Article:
I've been away on a combined romantic getaway and writing sabbatical for the past few days. (Any readers who are thinking about becoming seriously involved with writers: please treat the previous sentence as a cautionary note.)
As inspiring as such a retreat may be, a writer can't stay holed up in the woods with coffee, her laptop, and her beloved forever, so, at the mid-point of our getaway, I ventured into town to scavenge for books: vintage books, to be specific. And because there are both used book store and a thrift store within a stone's throw of one another in downtown Bancroft, I was able to score big. We're talking six books for under $20.
The find of the day was A Guide for Parents: All Children Want to Learn, published in 1954 by The Grolier Society of New York and Toronto. Co-authored by three top experts of the day—Lorene K. Fox, then associate professor of education at Queens College in New York; Peggy Brogan, member of the professional staff at the Child Education Foundation in New York; and Annie Louise Butler, early childhood education instructor at Columbia University's Teacher's College in New York, the book features multi-colored retro illustrations and, by today's standards at least, a simultaneously refreshing and shocking approach to the world of play.
What struck me repeatedly was the authors' almost complete disregard for child safety (or at least the ways in which we define child safety, circa 2008: a world in which a safe product is increasingly defined as a mass-produced, over-packaged product that is sold in a store).
Contrast this with the world of play, circa 1954, the world which the authors of this book lived: they recommend using discarded wooden crates to create everything from puppet theatres to play furniture to doll houses. They suggest hitting the scrap-yard to scoop up old car seats, steering wheels, and other obsolete car parts for use in pretend play. They even suggest hanging outdoor swings from indoor door frames, placing chairs underneath window sills so that little ones can sit and gaze out the window, and placing three, four, and five-foot ladders against walls inside the house so that children can have fun (literally) climbing the walls. Oh yeah: they suggest wheelbarrows as the ultimate fun-mobile for kids who like to wheel one another around (and there's no mention of a helmet or head-to-toe protective gear whatsoever).
Do some of these recommendations cross the line of good judgment? Absolutely. We've come a long way in our knowledge of what it takes to keep kids safe. But sometimes I wonder if, in our effort to protect our kids from an ever-growing list of perceived threats, we've taken out a lot of the fun and adventure that were once part and parcel of being a kid.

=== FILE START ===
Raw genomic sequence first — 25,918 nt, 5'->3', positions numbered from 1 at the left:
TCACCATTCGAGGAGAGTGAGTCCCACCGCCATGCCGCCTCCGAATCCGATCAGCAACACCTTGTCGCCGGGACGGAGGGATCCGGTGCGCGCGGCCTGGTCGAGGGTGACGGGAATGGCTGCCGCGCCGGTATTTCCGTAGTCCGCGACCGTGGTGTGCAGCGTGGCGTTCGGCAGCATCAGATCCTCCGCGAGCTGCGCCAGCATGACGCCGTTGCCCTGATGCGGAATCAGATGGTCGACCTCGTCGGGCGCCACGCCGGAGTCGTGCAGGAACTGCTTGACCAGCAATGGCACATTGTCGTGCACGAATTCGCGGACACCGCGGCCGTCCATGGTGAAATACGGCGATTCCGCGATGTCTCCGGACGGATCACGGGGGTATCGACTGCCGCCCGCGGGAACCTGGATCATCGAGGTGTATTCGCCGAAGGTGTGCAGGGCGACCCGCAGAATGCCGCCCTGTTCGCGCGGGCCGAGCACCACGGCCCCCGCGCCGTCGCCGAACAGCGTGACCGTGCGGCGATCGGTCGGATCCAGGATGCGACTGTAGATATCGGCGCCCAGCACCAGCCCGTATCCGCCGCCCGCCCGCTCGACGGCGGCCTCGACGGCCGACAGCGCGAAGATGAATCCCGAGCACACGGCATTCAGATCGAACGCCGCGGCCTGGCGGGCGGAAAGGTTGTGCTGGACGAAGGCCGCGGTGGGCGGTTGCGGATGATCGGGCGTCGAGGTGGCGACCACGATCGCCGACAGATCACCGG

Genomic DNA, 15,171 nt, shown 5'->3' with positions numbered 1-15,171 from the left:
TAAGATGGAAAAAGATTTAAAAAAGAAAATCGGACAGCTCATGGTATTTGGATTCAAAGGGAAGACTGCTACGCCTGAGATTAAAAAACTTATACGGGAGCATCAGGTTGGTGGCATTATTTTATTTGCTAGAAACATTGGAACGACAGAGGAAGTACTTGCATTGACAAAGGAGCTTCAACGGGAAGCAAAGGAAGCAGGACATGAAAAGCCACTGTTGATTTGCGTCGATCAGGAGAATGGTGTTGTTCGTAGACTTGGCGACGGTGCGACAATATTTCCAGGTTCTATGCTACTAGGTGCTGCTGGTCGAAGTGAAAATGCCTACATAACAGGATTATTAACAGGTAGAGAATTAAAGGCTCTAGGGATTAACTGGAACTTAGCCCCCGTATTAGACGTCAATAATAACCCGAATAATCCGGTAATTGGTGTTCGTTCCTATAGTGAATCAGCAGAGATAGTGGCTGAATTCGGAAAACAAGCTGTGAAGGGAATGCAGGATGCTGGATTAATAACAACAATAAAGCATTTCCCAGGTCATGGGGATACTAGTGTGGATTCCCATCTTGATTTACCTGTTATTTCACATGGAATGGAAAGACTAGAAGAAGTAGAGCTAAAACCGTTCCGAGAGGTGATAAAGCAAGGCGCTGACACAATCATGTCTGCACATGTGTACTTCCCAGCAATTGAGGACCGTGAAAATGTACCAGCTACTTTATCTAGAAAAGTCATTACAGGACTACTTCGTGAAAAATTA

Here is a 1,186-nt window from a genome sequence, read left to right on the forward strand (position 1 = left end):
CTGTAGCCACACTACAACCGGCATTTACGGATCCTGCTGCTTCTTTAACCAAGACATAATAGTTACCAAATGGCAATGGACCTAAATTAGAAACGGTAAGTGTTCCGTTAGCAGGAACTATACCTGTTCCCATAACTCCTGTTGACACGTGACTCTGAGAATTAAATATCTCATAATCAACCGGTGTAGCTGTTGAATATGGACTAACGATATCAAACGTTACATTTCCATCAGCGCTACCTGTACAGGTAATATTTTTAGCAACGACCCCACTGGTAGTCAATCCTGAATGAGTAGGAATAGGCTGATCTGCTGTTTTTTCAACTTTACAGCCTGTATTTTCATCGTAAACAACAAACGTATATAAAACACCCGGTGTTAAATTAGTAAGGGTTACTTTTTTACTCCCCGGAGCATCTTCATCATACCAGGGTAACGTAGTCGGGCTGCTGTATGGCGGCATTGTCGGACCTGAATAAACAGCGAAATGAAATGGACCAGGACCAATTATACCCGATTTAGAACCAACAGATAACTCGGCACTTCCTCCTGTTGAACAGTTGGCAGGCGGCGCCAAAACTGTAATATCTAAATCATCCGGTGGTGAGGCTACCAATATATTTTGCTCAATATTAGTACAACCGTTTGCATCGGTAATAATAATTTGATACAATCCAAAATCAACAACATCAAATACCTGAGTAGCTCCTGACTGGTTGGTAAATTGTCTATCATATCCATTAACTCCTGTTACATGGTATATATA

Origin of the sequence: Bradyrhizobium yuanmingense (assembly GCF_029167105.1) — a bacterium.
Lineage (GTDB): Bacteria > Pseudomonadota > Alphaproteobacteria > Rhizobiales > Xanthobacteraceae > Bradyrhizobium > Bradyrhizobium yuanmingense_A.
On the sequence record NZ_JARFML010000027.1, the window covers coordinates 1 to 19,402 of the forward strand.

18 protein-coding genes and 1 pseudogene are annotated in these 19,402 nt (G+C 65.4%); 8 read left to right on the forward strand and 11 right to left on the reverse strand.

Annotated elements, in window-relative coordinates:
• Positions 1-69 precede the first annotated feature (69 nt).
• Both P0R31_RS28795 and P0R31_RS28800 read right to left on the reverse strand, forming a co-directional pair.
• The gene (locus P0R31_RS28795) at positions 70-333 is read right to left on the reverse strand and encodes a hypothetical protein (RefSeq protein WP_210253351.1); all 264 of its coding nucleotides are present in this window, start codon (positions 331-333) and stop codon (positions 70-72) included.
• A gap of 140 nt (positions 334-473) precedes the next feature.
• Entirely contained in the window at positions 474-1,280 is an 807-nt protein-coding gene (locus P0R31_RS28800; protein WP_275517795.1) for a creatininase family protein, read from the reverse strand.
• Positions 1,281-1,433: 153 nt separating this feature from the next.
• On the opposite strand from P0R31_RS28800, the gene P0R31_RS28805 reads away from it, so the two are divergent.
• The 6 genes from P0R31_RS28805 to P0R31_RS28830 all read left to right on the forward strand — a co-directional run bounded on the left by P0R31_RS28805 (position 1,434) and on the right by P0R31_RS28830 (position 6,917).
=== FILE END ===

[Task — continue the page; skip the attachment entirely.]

Here's what I'm thinking.
Our kids are less likely to want to head outdoors if their play is carefully circumscribed and has to meet the grownup definition of acceptable play. They can no longer build a tree fort in a nearby wooded area (stranger danger) or climb on a pile of dirt (suffocation risk) or do something goofy (goofy usually includes a dash of dangerous). And so they head for the TV or the video game console instead.
In replacing homemade toys (toys that were often made by kids or kids and their parents), we've removed a lot of the fun, creativity, and spontaneity that were part of play. When your parents told you to go and "Make your own fun," they weren't kidding. Sometimes you, quite literally, had to build your own doll house or design your own board game if you wanted something to do that afternoon. I think we had a healthy mix of store-bought toys and toys you made yourself (or with help from a grownup). I remember, for example, designing cardboard dollhouses so that Barbie would have a place to live. It didn't take me long to figure out that Barbie was never going to convince my parents to buy her a Dream House. She would appreciate it so much more if she worked hard and saved for it. (Wait a minute. That's what they told me about the skateboard I wanted around the same time.)
We've also increased the expense of raising kids (that store-bought stuff doesn't grow on trees, as 1970s parents were fond of telling kids) and we've increased our family's environmental footprint massively by thinking we need all this stuff (broken, worn out, or obsolete plastic or electronic toys eventually end up in landfill sites, after all).
I worry that we parents have allowed ourselves to be sold a bill of goods that has, for the most part, been fueled by child safety fears and child development concerns: the idea that a toy that comes from a store is safer and more educational than anything that can be made at home.
Buying into that myth has cost us plenty: economically (in terms of dollars spent on products we didn't necessarily need), environmentally (those products have to go somewhere at the end of the product life cycle), health-wise (an alarming number of mass-produced juvenile products have proven to be dangerous) and lifestyle-wise (in terms of the decreased motivation to play and be active when we ask our kids to accept pre-programmed fun as a substitute for the spontaneous DIY fun of yesteryear.
So what do you think? Is there some sensible middle ground to be found between letting kids dump their baby brothers out of wheel-barrows and handing kids the officially sanctioned educational toy du jour? How do you find that middle ground in your family?